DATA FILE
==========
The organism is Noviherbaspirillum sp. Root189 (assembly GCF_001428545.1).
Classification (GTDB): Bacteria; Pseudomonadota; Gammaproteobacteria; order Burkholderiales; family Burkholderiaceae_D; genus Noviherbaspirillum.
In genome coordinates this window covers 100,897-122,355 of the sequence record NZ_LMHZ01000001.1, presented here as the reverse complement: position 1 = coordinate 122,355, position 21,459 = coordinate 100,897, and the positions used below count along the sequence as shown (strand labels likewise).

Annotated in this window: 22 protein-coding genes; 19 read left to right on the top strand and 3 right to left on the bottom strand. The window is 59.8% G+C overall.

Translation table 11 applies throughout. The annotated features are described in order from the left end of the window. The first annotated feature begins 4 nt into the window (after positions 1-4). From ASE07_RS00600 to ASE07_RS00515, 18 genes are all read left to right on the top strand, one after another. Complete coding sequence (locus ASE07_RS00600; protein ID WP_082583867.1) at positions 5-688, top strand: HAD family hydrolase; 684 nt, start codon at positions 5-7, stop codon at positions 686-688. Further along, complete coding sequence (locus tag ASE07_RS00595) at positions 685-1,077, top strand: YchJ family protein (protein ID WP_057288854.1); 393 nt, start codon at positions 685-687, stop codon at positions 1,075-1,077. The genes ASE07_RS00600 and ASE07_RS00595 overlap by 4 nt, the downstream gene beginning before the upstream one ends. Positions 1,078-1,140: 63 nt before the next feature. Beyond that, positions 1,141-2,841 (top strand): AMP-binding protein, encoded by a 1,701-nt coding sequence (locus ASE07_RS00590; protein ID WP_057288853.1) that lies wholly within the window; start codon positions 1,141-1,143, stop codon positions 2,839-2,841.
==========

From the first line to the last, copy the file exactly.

The organism is Noviherbaspirillum sp. Root189 (assembly GCF_001428545.1).
Classification (GTDB): Bacteria; Pseudomonadota; Gammaproteobacteria; order Burkholderiales; family Burkholderiaceae_D; genus Noviherbaspirillum.
In genome coordinates this window covers 100,897-122,355 of the sequence record NZ_LMHZ01000001.1, presented here as the reverse complement: position 1 = coordinate 122,355, position 21,459 = coordinate 100,897, and the positions used below count along the sequence as shown (strand labels likewise).

Annotated in this window: 22 protein-coding genes; 19 read left to right on the top strand and 3 right to left on the bottom strand. The window is 59.8% G+C overall.

Translation table 11 applies throughout. The annotated features are described in order from the left end of the window. The first annotated feature begins 4 nt into the window (after positions 1-4). From ASE07_RS00600 to ASE07_RS00515, 18 genes are all read left to right on the top strand, one after another. Complete coding sequence (locus ASE07_RS00600; protein ID WP_082583867.1) at positions 5-688, top strand: HAD family hydrolase; 684 nt, start codon at positions 5-7, stop codon at positions 686-688. Further along, complete coding sequence (locus tag ASE07_RS00595) at positions 685-1,077, top strand: YchJ family protein (protein ID WP_057288854.1); 393 nt, start codon at positions 685-687, stop codon at positions 1,075-1,077. The genes ASE07_RS00600 and ASE07_RS00595 overlap by 4 nt, the downstream gene beginning before the upstream one ends. Positions 1,078-1,140: 63 nt before the next feature. Beyond that, positions 1,141-2,841 (top strand): AMP-binding protein, encoded by a 1,701-nt coding sequence (locus ASE07_RS00590; protein ID WP_057288853.1) that lies wholly within the window; start codon positions 1,141-1,143, stop codon positions 2,839-2,841.